Sourdough Starter Is 'Growing' on Trees in San Francisco

Yeast can be hard to find in stores, so residents are giving it away by hanging starter from trees around the city.

Thankfully, we have technology to help us get through this pandemic. Can you imagine self-isolating without Netflix? But in other ways, the COVID-19 outbreak has turned back the clock to simpler times. Many of us are interacting with our neighbors more—if only because they're the only people we see outside our window. And we've seen growing interest in at-home hobbies like bread-making at a time when we've been asked to make limited grocery runs. In San Francisco, these two ideas have coalesced into one very coronavirus-related trend: Locals are leaving sourdough starters hanging from telephone poles and trees to help each other get the most out of their bread-making endeavors.

Thanks to the aforementioned home bread baking explosion, yeast can be hard to come by at grocery stores. Yes, you can create your own sourdough starter at home, but corralling wild yeast takes longer and can have mixed results, but grabbing quality starter from someone else is a pretty sure bet. (Here's our recent guide to making sourdough bread if you're interested.) But where can you find such a starter—especially right now? As San Francisco's ABC7 News reported yesterday, one person's generosity has led to an outpouring of starter around the city.

rye sourdough starter and rye flour
Fascinadora/Getty Images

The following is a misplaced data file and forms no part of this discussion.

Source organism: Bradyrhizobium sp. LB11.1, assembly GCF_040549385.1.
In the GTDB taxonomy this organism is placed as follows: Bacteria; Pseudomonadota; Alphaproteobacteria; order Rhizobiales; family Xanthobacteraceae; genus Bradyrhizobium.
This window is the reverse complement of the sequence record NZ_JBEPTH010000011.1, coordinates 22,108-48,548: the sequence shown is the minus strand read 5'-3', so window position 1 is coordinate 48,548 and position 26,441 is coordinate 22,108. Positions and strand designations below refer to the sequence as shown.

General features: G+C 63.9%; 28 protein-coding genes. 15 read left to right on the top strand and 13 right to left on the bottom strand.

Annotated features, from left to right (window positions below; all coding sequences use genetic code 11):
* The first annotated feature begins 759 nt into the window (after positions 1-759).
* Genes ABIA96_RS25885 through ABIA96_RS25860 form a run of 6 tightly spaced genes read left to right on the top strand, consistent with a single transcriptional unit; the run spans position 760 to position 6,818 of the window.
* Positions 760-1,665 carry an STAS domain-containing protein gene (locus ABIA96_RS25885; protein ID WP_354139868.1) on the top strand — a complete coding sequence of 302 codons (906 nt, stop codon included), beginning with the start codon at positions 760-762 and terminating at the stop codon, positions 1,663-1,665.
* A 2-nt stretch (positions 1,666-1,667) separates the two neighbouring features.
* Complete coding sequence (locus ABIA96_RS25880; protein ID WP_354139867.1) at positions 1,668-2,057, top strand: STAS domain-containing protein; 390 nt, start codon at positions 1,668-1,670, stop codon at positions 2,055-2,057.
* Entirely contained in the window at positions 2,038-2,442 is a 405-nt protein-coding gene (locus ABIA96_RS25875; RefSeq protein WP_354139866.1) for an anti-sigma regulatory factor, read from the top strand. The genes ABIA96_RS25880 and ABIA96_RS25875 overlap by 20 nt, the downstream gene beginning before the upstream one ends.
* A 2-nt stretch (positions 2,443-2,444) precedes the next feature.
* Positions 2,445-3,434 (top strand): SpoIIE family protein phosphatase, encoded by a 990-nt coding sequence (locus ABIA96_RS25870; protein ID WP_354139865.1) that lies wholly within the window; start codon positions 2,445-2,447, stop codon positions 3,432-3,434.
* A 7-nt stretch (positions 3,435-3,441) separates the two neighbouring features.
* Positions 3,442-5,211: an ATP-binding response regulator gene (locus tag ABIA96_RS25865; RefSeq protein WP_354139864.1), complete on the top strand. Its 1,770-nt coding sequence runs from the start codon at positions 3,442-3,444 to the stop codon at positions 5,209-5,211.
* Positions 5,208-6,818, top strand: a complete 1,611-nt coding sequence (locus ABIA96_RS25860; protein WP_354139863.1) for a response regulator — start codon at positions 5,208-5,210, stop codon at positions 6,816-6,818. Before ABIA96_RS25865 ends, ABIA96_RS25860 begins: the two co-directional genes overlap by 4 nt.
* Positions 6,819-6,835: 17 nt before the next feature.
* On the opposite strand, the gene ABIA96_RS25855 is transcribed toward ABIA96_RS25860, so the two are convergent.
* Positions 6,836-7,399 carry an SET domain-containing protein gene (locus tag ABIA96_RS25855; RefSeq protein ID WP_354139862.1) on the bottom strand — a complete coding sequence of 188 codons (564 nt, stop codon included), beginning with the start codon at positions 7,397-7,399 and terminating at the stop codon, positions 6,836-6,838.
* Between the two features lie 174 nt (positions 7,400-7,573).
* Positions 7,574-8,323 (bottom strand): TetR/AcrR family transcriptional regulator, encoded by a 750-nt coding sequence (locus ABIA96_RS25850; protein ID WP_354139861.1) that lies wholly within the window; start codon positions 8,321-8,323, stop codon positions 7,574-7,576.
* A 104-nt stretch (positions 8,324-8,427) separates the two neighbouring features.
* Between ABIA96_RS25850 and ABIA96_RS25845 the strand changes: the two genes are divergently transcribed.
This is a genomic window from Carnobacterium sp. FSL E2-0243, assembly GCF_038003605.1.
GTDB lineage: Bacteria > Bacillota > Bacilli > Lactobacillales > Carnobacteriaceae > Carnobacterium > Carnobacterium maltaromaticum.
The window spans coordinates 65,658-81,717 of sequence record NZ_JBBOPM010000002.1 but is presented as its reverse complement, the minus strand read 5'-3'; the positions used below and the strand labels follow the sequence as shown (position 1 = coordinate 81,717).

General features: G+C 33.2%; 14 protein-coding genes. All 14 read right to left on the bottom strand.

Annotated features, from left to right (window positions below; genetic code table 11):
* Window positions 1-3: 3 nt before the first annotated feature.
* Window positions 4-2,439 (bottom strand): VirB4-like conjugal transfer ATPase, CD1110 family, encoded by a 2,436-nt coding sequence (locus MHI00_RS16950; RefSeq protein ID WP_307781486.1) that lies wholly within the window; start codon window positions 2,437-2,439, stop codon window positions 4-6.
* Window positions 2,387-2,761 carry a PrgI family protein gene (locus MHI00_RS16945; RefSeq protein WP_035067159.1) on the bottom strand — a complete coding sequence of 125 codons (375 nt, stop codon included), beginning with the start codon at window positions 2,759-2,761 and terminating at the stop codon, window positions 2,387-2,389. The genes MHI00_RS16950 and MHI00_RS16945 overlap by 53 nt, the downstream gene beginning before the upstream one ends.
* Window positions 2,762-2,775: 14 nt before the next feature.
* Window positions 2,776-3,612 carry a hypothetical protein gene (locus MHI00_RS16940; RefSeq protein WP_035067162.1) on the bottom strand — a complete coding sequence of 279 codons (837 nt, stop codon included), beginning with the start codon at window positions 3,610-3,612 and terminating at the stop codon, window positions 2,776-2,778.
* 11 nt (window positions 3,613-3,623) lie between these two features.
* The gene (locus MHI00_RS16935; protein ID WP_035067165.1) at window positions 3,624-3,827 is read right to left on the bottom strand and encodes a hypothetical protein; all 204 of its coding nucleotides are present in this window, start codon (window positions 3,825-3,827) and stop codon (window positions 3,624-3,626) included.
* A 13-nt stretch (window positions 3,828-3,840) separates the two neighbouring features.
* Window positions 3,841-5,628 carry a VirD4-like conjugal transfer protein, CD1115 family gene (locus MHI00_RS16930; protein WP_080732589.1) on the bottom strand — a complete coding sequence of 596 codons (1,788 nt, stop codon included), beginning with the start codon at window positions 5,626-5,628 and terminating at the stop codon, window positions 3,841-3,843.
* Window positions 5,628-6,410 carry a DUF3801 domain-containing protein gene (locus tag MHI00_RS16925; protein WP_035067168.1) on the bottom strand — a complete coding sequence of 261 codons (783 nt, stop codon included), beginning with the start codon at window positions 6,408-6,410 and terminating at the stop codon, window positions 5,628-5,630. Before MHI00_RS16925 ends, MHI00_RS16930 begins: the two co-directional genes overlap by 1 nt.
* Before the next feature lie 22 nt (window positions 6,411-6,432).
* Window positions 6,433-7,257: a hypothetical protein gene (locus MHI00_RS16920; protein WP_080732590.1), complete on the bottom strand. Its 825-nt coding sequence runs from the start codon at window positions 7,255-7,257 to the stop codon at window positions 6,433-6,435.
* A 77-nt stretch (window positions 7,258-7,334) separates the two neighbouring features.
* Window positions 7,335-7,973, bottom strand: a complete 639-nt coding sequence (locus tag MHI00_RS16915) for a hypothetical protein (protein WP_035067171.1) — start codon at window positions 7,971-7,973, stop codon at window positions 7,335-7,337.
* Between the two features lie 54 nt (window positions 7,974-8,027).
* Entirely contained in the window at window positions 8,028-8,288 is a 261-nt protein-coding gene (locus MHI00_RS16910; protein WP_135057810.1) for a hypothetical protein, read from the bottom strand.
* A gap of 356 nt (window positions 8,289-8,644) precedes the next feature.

The yeast-hanging trend apparently began when someone posted on the virtual neighborhood hub offering an active sourdough starter dubbed "Godric." As a way to make this yeast available to everyone while also practicing social distancing, the bread lover apparently decided to simply hang it from a telephone pole in his Bernal Heights neighborhood. As silly as putting yeast on a pole may sound, the idea struck a chord, and now Godric, his starter yeast siblings, and other sourdough starter yeasts can be found in at least a dozen locations around the city hanging on everything from trees to electrical boxes. The list of yeast locations is currently being collected in a Google map that anyone can access.

Packets have been spotted in the neighborhoods of Bernal Heights, Mission, Noe Valley and Portrero Hill, ABC7 writes, alongside signs like this handwritten explainer scrawled on wood plants and spotted on a tree: "Sourdough starter & (occasional) baked treats up for grabs!! Starter name: 'Freddie, son of Godric' fed with all purpose flour."

Meanwhile, if you do go hunting for starters around San Francisco, keep in mind that you still need to practice proper hygiene and social distancing. Spreading yeast might be a great way to encourage community bonding, but accidentally spreading coronavirus in the process is not.

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